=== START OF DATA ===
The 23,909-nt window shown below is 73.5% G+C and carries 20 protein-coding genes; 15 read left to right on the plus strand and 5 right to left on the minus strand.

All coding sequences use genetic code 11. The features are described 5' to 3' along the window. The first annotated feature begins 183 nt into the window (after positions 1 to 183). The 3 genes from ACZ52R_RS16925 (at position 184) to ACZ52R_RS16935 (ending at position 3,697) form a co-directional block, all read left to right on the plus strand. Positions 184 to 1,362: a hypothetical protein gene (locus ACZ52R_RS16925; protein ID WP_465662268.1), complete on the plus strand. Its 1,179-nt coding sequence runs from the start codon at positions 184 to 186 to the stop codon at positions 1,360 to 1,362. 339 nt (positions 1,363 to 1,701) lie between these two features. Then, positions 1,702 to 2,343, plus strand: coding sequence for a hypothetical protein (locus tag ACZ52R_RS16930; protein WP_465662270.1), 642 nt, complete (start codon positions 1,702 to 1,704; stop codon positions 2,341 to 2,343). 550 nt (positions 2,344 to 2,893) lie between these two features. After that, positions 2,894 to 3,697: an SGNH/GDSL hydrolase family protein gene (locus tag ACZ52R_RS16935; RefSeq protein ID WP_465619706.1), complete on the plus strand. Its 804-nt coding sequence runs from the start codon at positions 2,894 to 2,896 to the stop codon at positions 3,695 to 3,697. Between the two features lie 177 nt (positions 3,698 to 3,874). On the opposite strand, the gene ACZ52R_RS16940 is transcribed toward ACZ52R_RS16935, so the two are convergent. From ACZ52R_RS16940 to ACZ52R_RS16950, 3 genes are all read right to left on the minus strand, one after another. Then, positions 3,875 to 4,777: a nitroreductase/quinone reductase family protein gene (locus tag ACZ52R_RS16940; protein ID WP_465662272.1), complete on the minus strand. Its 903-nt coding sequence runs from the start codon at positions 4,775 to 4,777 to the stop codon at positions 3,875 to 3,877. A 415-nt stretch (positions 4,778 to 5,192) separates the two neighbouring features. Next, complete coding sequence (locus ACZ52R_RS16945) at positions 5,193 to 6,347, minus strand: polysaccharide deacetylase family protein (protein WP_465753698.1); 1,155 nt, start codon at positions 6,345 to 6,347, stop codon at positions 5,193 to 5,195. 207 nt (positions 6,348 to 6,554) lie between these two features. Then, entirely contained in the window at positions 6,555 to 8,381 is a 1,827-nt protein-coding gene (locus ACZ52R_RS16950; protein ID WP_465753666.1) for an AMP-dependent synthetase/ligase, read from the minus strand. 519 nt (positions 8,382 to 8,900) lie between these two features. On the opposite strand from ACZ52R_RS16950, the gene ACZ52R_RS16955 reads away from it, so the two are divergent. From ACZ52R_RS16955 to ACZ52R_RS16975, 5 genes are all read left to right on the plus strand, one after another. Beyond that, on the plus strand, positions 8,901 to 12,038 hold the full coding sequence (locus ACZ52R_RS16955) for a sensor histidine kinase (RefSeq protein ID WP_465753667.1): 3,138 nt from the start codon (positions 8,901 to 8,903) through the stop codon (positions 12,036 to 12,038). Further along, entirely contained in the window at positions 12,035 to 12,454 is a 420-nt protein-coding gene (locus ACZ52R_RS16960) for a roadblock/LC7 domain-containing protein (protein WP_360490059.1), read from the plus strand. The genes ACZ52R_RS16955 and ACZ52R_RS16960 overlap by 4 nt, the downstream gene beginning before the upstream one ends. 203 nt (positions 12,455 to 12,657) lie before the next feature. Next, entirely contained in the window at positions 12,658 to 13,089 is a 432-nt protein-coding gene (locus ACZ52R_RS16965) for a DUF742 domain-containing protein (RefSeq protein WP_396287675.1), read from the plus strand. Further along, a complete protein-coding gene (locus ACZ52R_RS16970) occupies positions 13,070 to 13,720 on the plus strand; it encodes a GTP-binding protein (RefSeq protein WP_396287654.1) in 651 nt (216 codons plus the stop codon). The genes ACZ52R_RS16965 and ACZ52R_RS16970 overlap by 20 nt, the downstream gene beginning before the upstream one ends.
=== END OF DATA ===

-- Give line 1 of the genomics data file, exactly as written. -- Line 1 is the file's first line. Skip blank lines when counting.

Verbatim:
The 23,909-nt window shown below is 73.5% G+C and carries 20 protein-coding genes; 15 read left to right on the plus strand and 5 right to left on the minus strand.